I’m sure it could be safer to stay at home

It was a catch-22: If you didn’t put the trauma behind you, you couldn’t move on. But if you did put the trauma behind you, you willingly gave up your claim to the person you were before it happened.”
― Jodi Picoult

Two days ago on January 24th I put on some roller skates and skated in circles for about an hour. ‘Big deal, so what’ I hear some of you say. Yes, on paper it’s not a huge thing, it’s not even really a slightly large thing. I realise how insignificant it sounds to my own ears but in the timeline of my trauma and brain injury it’s MASSIVE!

It’s as massive as 4 weeks ago when I pushed the vacuum cleaner around the living room and cried because it’s the first time I’d done it since injury, it’s as huge as when I put the kettle on and made a cup of tea without having a panic attack. This is the reality of trauma, this is my reality. This is how much brain injury set me back, I was on factory reset. I can write it over and over and still never adequately express how the minutiae of life became massive and scary and hills to be climbed. I’m aware of people ‘worse off’ than me, I know this, it doesn’t help being told there are people ‘worse off’ than me because trauma is personal, my pain is mine and my mountains are only mountains to me. It’s the same for each individual, our experiences and struggles are very unique but they are massive and scary and exhilarating.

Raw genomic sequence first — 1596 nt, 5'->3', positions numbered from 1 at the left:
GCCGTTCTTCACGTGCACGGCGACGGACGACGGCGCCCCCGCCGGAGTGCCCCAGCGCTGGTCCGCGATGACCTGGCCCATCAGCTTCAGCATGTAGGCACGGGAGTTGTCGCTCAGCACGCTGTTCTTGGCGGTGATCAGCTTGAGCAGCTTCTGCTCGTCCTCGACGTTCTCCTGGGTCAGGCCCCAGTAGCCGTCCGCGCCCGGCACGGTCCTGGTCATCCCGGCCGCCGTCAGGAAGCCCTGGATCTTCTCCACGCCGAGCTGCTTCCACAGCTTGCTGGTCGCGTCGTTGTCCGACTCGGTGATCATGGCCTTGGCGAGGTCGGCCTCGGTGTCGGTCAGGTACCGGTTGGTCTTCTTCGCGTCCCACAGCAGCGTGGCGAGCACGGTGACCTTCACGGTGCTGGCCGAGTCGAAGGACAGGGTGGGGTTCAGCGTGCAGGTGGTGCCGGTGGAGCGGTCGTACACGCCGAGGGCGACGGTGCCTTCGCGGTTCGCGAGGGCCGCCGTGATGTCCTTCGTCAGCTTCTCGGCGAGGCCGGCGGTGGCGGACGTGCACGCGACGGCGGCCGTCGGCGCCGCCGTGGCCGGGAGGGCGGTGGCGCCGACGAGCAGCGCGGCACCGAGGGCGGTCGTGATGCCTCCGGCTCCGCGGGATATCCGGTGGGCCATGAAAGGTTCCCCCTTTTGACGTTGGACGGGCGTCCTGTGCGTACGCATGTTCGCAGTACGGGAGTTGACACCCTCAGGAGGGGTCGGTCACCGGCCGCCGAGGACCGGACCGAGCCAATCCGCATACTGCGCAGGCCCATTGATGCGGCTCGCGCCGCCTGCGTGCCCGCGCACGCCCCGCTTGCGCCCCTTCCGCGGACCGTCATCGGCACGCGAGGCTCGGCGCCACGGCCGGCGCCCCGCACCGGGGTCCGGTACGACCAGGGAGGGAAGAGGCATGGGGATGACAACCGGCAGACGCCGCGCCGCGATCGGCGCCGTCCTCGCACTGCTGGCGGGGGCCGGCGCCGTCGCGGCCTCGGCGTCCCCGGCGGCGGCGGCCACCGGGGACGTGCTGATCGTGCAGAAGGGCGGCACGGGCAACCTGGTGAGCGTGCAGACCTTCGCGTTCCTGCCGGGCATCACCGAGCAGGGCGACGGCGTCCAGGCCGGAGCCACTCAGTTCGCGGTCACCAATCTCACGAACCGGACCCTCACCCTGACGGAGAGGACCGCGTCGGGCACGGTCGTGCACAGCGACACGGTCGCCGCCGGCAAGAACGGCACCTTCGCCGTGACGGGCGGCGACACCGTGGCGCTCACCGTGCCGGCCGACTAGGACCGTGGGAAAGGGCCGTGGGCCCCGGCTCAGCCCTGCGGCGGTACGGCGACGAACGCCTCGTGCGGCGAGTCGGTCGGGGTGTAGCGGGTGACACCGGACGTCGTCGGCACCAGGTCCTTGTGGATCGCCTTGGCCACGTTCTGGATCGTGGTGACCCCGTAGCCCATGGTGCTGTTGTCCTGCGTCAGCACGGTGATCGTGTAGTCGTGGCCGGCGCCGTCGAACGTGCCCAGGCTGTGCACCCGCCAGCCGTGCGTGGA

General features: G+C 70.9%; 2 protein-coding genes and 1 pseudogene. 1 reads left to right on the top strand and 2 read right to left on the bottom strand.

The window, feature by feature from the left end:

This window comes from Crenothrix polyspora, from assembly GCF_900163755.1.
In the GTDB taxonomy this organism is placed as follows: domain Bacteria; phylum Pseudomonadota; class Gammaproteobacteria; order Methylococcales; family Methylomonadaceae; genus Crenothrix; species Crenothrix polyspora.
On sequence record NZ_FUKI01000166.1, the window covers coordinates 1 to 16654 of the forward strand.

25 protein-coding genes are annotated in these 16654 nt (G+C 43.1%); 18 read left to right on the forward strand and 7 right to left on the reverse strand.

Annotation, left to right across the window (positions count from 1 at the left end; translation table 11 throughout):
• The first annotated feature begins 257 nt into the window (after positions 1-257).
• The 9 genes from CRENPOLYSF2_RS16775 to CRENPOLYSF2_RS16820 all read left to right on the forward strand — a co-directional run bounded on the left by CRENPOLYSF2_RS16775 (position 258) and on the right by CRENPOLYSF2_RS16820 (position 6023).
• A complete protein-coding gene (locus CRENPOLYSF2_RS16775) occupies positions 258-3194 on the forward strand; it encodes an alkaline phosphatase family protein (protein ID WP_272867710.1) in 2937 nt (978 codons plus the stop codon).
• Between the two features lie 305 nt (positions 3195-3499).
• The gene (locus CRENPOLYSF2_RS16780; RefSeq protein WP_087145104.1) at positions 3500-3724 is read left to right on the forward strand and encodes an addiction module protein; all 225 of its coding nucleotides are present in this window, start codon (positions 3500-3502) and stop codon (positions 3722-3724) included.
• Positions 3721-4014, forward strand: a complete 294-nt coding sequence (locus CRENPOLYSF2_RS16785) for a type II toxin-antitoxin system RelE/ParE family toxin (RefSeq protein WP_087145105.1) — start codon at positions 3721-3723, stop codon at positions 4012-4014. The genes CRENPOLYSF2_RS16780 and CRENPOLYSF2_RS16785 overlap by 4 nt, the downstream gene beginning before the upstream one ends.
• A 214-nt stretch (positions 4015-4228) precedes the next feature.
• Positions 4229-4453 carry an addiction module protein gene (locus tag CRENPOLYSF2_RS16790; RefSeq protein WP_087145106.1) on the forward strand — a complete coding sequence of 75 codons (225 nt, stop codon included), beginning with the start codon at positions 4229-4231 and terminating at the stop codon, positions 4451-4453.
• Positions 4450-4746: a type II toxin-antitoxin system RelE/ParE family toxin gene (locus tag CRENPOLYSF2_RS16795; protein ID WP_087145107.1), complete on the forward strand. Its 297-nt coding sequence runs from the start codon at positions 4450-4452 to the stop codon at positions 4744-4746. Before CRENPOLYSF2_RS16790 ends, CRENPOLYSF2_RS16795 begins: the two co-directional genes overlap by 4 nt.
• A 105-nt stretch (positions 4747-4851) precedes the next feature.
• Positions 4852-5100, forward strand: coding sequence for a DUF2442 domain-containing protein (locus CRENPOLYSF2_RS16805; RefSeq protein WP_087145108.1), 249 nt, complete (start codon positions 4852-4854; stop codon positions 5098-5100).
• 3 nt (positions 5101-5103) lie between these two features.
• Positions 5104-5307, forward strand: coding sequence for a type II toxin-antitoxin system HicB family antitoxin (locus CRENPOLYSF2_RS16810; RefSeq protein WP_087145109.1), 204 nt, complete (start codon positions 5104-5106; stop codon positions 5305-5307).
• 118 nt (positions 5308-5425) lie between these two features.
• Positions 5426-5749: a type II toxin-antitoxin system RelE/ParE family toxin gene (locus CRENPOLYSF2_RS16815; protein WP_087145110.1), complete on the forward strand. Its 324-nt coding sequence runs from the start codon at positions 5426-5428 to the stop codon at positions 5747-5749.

Strapping on roller skates and moving in circles on wheels was my particular Everest, those skates were blamed for my injury, they were the cause of my pain, my standing still, my loss. Something I loved became the thing that hurt me deeply and permanently. So yes you tutters and eye rollers putting those things back on my feet was kind of a BIG DEAL.

I’d planned the outing before the festive period, there were only a few people in the know in case I backed out, a date was set and with the help of Mr Braingirl and a lovely friend D from Belfast Roller Derby it became my goal for January. In the run up to it I’d had a birthday and another lovely relapse with through the roof anxiety and sadness, it was looking like I wouldn’t make it out the door. On the morning of the skate I was shaking like a leaf, my reptilian part of the brain was doing its best to keep me ‘safe’ at home. It ran through my body from head to toe scanning for any aches and pains it could find and warning me that they all meant certain doom. This time though I observed the thoughts and thanked it and told it not to be so suffocating and that I was perfectly safe.